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Cleavers


Cleavers

AKA: Catchweed Bedstraw, Cleaverwort, Clivers, Goosegrass, Gripgrass, Scarthgrass, Stickywilly, Velcro Plant, White Hedge, bobby buttons, goosegrass, gollenweed, sweethearts (because of its clinging habit), kisses, sticky willy, claggy meggies and robin-run-the-hedge.


Propagation: When it has a sturdy base to climb, it can grow up to 6 feet tall, adorned with small greenish-white flowers. Tiny bristles on the leaves enable cleavers to cling to other plants and become easily stuck on clothes and fur. They flower, mainly from June to August and are self-pollinated. Seed is set from July to October. Seed viability in soil is reported to be limited to 2-3 years.

*** Fresh Cleavers plant can cause a severe contact dermatitis for some people. Wear gloves and long sleeves when harvesting Cleavers. Strain infusions and tinctures of uncooked Cleavers carefully to avoid throat irritation. ***


Folklore/History: It is originally native to Europe, parts of Northern Africa and also wide areas of temperate Asia. Cleavers was used as a love medicine by one Native American tribe. The infusion of plant was used as a bath by women who wished to be successful in love. A red dye is obtained from a decoction of the root, it is said to dye bones red. Northern bedstraw (G. boreale), common marsh bedstraw (G. palustre), and goosegrass (G. aparine) are common throughout Europe and have become naturalized in parts of North America. The roots of several species of Galium yield a red dye, and many were used historically to stuff mattresses, hence their common name. Dioscorides, a Greek physician of the 1st century CE, considered it useful for countering weariness, and described how shepherds used the stems to make sieves for straining milk.


Medicinal: support the immune system and have diuretic, antispasmodic, and anti-inflammatory effects, used on skin conditions like psoriasis and eczema, used to treat Lymph swelling, Jaundice, open wounds, bug bites, coffee substitute, promote healthy kidney function, immune booster, Fertility booster, an antioxidant, Astringent, Febrifuge, a treatment for some cancers have been studied and found to be beneficial. French research in 1947 found that an extract of the plant appeared to lower blood pressure.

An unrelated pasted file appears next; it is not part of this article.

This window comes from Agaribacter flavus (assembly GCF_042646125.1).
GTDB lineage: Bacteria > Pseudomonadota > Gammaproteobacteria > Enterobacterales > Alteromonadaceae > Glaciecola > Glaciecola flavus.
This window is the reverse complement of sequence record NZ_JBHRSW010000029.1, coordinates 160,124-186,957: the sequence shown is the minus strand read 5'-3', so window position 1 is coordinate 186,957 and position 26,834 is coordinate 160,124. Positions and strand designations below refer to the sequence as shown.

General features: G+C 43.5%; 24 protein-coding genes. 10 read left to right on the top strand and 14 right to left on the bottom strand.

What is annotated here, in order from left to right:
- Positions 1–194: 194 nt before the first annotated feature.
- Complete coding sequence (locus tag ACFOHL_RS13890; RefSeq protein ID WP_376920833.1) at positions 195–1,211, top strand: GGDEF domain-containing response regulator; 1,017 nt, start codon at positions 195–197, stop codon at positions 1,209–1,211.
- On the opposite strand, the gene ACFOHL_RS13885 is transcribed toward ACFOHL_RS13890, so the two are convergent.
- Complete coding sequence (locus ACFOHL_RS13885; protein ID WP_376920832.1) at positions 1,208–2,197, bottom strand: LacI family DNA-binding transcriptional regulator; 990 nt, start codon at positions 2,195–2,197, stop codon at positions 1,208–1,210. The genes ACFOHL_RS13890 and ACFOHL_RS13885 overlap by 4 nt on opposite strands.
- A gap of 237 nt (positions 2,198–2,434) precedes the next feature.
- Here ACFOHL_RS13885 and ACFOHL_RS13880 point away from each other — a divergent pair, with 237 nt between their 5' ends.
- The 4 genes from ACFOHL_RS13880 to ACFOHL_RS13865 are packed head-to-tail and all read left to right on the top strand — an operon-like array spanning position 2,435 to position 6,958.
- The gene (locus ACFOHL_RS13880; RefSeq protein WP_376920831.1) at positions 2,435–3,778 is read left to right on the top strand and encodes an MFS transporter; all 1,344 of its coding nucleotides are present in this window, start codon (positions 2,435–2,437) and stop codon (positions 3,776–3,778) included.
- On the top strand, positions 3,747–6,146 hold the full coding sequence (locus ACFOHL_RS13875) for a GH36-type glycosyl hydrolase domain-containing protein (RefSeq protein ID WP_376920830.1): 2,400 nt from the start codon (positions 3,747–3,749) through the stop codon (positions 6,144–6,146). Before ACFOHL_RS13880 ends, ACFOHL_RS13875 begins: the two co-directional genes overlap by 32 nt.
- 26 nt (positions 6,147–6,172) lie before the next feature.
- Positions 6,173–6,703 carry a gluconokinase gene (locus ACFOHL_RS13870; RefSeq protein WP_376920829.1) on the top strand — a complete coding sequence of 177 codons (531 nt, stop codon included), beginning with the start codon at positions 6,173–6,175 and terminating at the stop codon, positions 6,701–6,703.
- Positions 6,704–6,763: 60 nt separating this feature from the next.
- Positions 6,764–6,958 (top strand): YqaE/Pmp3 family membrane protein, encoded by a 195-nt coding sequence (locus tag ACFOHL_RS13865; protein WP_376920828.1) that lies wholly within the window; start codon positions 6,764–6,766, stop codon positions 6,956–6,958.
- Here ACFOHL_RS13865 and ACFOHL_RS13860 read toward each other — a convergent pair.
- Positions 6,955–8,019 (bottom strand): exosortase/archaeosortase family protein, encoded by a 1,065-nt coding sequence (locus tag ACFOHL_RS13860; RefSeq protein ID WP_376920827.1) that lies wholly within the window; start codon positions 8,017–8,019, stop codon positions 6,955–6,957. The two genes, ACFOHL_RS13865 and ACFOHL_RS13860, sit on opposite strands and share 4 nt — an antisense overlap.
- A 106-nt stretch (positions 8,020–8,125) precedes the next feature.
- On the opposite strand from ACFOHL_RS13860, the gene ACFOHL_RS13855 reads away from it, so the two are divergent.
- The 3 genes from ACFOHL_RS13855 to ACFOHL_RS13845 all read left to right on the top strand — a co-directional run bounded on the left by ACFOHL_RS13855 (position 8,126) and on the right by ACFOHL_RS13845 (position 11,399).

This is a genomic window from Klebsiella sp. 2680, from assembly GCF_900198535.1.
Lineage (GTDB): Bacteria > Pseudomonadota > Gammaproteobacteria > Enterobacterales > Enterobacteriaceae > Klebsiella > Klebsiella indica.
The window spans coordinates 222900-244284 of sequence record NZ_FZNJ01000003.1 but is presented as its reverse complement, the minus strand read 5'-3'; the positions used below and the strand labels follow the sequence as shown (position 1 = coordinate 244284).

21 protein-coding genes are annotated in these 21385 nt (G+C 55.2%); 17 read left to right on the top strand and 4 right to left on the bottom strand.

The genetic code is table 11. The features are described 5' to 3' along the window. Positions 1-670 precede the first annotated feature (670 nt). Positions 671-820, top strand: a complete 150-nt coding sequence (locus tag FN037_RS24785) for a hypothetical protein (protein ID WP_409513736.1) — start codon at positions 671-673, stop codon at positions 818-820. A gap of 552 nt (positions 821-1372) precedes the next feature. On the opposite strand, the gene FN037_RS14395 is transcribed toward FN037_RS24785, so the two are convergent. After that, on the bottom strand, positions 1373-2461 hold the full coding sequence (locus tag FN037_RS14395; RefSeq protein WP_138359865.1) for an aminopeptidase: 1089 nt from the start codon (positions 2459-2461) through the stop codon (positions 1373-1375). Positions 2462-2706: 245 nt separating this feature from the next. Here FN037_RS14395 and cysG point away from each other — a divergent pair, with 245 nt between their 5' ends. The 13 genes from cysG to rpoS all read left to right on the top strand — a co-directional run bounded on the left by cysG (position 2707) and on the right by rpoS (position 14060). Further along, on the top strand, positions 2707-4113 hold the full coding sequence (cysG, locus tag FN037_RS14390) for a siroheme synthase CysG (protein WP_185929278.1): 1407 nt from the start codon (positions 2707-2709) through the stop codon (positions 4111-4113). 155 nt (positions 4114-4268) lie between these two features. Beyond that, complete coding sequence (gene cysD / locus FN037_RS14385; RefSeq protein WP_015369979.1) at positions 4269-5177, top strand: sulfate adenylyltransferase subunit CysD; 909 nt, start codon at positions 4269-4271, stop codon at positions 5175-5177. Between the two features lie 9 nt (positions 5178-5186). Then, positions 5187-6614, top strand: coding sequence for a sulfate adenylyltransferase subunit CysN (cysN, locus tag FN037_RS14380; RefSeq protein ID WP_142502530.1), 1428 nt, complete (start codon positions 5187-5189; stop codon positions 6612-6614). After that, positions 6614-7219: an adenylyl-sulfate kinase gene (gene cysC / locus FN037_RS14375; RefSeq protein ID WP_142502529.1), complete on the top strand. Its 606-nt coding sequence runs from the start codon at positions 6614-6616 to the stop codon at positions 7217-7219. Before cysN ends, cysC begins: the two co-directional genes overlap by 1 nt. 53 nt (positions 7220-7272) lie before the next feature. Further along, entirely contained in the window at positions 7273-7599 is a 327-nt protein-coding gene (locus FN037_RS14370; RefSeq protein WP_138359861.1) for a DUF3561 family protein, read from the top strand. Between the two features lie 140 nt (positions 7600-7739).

Spiritual: Binding, commitment, protection, tenacity, Love


Summary: This cute little plant, considered a noxious weed in a lot of places, is so crammed with healthy goodness that it’s hard not to like the clingy little thing. Although it needs to be handled with care when foraging, you can’t help but wonder if this medicinally action-packed weed should be a part of everyone’s daily diet. As always, talk to your doctor before using these types of plants, to ensure it will not counteract with any chronic medications you are currently taking. I love researching plants and learning new ways that can possibly help improve mine and my family’s health. Although these posts are definitely not all inclusive, they at least provide everyone with a starting point to find what works for you. There is so much information out there and I encourage to continue your journey into learning ways our ancestors used “medicine” back before pharmaceuticals came into being and how they are still relevant and applicable to our lives today! Happy foraging!


Sources of Info:

The Lost Book of Herbal Remedies; The Healing Power of Plant Medicine by Nicole Apelian, Ph.D & Claude Davis

Encyclopedia of Herbal Medicine by Andrew Chevallier, FNIMH

Tamed Wild Apothecary; Wild Medicine – https://Tamedwild.com

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